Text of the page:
Protect yourself from brain overload
In our world, we are used to dealing with our worries and fears with information. If you worry, you open your phone or computer and search for information to reduce your anxiety and fears. It is common for us to use data as an antidote to tame our minds when it goes into stress mode about forecasting catastrophes in the future.
Most of the time, when we do the and search for information to see if we can find a way to make us feel safe and calm the opposite happens. We find more information and we get more worried and build more fears. Somehow, most of us seemed unaware of the excess load of information that we are continually feeding our brains.
Having access to too much information can hinder your ability to make decisions, increase confusion, and lower your confidence. You can begin t rely too much on others’ opinions and disregard the essential opinion and wisdom you have, yours.
Learn from Napoleon
Napoleon made a habit of delaying responding to any mail he received. He instructed his secretary to wait three weeks to open any correspondence. When we finally read what was in the letters, Napoleon loved to know how many urgent matters resolved on their own without his intervention. He realized that most of them didn’t even require him to take action or also reply.
Napoleon knew that he had to be selective on how he invested his brainpower in solving crucial matters. Somehow he felt that he had to filter information out to leave room for the issues that matter and require his attention. To think clearly, he understood that he had to restrict information to the critical aspects and not waste time with the insignificant things in life.
When our brain is overloaded with too much information, our attention tends to magnify problems and create more negativity around them. The media does a great job of overwhelming negative speculations and feeds those to their audience to get us hooked to fear.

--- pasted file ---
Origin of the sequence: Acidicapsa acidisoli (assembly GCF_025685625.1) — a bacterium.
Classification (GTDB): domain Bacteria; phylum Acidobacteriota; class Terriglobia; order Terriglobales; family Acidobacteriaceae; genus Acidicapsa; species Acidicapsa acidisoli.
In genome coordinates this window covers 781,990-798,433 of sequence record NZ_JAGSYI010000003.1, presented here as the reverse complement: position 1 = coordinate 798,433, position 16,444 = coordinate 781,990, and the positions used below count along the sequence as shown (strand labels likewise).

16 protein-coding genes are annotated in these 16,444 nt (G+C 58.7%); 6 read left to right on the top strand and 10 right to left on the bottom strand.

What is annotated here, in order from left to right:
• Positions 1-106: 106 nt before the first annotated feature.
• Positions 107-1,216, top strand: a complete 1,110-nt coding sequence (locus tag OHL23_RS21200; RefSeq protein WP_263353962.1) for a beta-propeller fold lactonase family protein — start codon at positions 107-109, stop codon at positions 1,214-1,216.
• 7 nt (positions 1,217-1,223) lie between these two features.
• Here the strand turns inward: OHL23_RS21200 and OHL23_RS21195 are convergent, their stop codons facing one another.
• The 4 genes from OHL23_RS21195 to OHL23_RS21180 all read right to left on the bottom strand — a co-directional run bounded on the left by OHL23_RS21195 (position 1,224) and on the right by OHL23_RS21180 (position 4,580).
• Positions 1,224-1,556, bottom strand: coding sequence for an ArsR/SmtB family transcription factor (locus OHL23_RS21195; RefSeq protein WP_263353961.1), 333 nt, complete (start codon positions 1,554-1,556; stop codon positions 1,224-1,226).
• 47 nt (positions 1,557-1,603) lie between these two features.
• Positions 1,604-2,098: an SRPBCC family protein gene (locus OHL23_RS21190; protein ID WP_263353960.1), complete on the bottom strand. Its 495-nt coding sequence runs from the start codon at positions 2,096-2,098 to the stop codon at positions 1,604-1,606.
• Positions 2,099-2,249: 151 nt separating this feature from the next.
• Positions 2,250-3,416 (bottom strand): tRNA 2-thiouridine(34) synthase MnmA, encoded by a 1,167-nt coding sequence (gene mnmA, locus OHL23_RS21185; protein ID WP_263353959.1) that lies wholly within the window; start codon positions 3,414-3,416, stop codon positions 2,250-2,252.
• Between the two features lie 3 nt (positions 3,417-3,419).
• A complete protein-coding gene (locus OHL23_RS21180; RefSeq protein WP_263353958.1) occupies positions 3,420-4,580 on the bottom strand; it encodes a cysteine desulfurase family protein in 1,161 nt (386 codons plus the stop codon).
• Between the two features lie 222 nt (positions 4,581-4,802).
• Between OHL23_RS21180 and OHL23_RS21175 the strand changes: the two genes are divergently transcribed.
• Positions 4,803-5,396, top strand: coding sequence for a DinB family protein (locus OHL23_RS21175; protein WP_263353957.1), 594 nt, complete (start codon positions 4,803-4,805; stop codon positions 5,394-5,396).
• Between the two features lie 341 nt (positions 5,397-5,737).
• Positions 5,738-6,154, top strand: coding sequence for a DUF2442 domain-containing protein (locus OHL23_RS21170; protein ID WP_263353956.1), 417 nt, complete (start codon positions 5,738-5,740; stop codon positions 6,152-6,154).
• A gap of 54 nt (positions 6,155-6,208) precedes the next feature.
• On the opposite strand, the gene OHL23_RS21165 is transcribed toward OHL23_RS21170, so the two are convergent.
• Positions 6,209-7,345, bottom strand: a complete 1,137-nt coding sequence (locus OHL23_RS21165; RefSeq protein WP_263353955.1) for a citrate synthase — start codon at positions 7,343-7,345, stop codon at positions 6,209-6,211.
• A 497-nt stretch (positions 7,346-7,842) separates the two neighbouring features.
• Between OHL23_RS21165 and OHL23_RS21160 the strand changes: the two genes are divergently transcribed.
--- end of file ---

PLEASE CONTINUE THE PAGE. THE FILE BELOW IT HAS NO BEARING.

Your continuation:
Reducing the amount of information for your well-being and better brain functioning is key to all of us. Your brain cannot work at it’s best if you keep overfeeding information to it.
Postpone, reduce and limit
Think about Napoleon. Imagine what will happen if you postpone answering emails, texts, and calls for a week, two weeks, and maybe three weeks. How many issues will resolve without your intervention? How much simpler your life will be? How much additional brain power you could have if you didn’t have to waste it on trivial things?
To bring mindfulness to your daily life, consider giving some space to your brain. Give some room for your mind to think and not always search for answers on the internet or a book or finding someone else’s opinion.
Things that are essential and critical for you to know will still be in one week, two weeks, and three weeks. The trivial and unimportant things will mostly disappear.
I love being clueless
During our current global pandemic, I have restricted myself more than ever to stay away from news and media and have very little engagement in social media. I want to limit my brain from contamination with so many toxic speculations and from not wanting to be manipulated by the media.
I recently had a conversation with my husband, and we talked about some local news that I just found about. He said to me you are so behind. These are old from two weeks ago. I was happy to hear his words. I smiled and felt so much joy.
I felt so proud that I was clueless and realized that I had made the right decision. My intention to stay away from the media and news is one thing I can do for my mental health and well-being.
“Ask yourself in this moment and every moment: Is this really necessary?”Marcus Aurelius
One question for you
What are you doing to protect yourself from brain overload?